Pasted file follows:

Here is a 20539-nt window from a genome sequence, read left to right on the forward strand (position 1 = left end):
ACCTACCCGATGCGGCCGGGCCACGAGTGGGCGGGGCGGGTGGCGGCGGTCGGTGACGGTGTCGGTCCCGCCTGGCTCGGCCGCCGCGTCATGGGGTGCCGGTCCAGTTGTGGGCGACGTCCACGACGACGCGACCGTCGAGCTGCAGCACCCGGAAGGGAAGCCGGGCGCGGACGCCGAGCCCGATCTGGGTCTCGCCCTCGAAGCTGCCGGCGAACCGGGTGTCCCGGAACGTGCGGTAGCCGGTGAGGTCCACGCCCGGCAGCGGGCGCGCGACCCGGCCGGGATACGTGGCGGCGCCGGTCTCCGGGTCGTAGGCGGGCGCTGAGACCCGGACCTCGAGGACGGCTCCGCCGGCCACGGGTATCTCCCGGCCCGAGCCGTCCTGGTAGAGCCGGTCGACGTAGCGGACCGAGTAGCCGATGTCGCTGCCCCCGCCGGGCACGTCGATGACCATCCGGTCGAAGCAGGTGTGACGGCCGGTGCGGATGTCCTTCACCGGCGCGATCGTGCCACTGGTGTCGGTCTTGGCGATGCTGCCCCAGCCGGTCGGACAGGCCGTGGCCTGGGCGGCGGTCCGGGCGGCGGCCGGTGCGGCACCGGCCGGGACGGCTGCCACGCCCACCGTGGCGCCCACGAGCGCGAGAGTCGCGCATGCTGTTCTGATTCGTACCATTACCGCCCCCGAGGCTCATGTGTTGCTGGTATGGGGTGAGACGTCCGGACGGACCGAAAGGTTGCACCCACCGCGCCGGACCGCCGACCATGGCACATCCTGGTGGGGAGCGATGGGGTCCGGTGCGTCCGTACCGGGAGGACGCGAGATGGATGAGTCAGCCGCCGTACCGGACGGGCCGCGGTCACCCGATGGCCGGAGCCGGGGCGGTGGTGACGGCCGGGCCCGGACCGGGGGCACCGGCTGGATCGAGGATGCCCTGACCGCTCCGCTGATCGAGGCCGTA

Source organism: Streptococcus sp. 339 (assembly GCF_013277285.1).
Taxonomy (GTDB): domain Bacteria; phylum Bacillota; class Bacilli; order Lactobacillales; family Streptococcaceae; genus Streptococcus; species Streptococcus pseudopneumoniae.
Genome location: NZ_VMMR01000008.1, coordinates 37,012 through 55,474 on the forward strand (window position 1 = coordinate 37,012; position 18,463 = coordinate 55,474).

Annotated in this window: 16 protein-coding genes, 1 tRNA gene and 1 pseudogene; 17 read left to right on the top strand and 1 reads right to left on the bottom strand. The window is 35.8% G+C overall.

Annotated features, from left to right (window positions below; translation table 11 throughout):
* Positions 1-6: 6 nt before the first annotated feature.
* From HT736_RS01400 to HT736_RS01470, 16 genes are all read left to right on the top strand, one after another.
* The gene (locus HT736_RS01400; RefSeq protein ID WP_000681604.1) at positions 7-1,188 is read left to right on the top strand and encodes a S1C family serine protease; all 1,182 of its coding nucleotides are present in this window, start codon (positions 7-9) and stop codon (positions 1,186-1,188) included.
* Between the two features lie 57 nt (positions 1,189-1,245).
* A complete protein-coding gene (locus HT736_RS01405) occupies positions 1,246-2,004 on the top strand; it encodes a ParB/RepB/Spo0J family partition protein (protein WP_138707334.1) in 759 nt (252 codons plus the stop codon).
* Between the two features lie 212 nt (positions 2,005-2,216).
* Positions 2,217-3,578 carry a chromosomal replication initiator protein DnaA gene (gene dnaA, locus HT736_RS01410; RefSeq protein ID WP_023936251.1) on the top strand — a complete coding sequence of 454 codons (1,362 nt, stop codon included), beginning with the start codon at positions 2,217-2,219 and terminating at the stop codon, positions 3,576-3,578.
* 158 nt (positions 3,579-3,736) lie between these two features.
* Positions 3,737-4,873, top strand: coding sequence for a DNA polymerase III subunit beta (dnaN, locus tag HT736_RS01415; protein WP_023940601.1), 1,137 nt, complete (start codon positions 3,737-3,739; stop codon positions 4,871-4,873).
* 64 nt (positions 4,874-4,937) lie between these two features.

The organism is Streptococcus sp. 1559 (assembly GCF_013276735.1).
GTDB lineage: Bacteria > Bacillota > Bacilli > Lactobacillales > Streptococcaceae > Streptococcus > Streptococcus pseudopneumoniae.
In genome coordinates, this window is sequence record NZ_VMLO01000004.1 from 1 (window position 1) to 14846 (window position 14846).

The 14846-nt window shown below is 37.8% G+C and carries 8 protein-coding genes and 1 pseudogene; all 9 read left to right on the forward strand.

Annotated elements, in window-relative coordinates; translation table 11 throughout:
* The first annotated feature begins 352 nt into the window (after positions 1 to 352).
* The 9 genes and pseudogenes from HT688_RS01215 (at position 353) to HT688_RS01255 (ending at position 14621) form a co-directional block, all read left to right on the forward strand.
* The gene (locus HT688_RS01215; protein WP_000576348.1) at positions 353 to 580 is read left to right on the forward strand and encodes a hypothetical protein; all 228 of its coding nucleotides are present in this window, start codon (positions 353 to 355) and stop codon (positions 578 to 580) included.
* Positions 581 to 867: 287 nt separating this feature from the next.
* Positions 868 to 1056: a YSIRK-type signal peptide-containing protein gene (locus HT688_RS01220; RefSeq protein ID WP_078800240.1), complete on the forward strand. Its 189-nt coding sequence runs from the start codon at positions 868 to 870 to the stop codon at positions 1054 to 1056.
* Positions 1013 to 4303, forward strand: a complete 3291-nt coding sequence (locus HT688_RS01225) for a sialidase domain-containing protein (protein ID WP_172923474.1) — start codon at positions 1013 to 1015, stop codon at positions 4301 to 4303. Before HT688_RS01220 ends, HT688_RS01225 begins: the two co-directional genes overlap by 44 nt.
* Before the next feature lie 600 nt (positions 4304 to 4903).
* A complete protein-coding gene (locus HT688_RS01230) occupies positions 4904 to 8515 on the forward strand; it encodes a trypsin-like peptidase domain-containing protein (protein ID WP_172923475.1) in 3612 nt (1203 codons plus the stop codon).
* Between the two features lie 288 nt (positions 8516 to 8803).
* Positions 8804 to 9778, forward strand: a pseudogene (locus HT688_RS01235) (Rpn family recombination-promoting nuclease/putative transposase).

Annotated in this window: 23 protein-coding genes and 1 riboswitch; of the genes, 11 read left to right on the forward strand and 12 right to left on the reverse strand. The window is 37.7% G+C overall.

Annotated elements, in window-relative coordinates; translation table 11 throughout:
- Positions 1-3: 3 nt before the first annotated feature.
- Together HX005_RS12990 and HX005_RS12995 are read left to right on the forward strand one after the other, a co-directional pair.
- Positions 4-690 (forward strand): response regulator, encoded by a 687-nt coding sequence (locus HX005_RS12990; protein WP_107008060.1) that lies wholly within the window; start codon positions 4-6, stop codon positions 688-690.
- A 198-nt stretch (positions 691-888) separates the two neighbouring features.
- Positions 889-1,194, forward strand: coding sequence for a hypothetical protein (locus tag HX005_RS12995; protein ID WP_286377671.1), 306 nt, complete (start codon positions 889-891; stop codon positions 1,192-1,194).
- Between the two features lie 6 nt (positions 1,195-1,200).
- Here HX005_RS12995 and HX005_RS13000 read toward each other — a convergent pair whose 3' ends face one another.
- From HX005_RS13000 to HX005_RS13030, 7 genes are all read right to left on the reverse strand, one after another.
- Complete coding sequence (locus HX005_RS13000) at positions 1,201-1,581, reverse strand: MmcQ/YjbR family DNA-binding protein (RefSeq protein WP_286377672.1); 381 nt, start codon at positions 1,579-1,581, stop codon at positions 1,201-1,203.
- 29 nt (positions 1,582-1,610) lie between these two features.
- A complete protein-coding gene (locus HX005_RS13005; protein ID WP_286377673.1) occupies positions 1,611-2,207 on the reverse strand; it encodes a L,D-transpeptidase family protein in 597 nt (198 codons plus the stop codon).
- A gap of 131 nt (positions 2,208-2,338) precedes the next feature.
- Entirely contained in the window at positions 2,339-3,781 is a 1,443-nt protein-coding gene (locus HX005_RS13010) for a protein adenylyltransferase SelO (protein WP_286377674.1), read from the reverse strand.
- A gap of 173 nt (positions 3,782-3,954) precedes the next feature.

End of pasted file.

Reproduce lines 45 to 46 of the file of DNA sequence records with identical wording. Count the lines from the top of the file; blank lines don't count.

- A complete protein-coding gene (locus HX005_RS13005; protein ID WP_286377673.1) occupies positions 1,611-2,207 on the reverse strand; it encodes a L,D-transpeptidase family protein in 597 nt (198 codons plus the stop codon).
- A gap of 131 nt (positions 2,208-2,338) precedes the next feature.